The tumor microenvironment is innervated by sensory, sympathetic, and parasympathetic nerves that actively stimulate cancer growth and dissemination. The cross-talk among the peripheral nerves, cancer cells, and stromal cells is mediated by a diverse set of bioactive ligands and their corresponding receptors. Dissecting the specific neuronal subtypes and molecular signals that drive cancer–nerve interaction holds the hope of developing targeted therapies for cancer. A recent study by Restaino and colleagues demonstrated that regardless of tumor type, origin, or anatomic location, tumors are densely innervated, predominantly by transient receptor potential cation channel subfamily V member 1 positive (TRPV1þ) sensory fibers. The intratumoral fibers likely have functional connectivity and contribute to increased electrical activity in the tumor bed. Importantly, the neuropeptide substance P produced by intratumoral fibers stimulates its neurokinin 1 receptor (NK1R) expressed on tumor cells to drive tumor proliferation and migration. The findings raised the intriguing possibility of a generalizable molecular pathway that mediates cancer–nerve interaction that can be targeted to inhibit tumor growth and metastasis across different tumor types.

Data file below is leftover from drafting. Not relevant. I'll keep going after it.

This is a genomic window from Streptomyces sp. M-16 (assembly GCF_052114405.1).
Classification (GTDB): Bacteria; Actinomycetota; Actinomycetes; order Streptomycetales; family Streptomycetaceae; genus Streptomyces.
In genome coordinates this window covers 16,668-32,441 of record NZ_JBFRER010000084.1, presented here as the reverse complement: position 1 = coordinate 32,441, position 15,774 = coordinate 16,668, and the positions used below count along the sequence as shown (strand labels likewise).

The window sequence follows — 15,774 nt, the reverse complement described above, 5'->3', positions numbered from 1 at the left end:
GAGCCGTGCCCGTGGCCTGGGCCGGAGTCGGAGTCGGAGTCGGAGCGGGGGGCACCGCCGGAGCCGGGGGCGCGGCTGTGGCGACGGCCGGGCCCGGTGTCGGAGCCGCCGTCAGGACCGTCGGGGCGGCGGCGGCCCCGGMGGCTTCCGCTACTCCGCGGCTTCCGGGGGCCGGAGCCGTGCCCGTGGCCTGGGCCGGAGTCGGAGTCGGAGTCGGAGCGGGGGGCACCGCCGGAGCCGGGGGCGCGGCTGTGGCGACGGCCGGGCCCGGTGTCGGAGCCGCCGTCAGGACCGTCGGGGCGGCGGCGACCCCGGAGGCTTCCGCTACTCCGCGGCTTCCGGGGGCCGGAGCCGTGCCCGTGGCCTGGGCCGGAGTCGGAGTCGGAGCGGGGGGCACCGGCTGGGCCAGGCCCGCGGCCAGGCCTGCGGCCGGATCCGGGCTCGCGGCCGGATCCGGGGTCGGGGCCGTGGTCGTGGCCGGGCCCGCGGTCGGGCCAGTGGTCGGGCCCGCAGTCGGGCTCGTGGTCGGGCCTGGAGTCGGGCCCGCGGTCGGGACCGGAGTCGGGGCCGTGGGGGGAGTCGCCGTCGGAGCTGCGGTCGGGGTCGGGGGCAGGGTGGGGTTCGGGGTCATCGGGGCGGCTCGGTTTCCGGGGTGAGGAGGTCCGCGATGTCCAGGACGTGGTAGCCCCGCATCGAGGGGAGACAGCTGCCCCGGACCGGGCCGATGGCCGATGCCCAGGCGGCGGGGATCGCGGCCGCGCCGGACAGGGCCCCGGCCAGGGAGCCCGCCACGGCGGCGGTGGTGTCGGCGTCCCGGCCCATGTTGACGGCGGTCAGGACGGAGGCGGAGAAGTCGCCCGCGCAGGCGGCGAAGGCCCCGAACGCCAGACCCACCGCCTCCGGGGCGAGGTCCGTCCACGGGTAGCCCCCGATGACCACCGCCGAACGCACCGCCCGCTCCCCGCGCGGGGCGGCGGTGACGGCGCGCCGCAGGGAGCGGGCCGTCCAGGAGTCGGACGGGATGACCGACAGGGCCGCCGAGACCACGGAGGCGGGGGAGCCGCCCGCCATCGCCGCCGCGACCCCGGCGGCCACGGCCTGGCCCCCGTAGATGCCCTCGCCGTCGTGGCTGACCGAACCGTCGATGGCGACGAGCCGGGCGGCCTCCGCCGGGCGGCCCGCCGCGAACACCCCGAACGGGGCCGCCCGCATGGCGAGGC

ASJC Scopus subject areas
- Cancer Research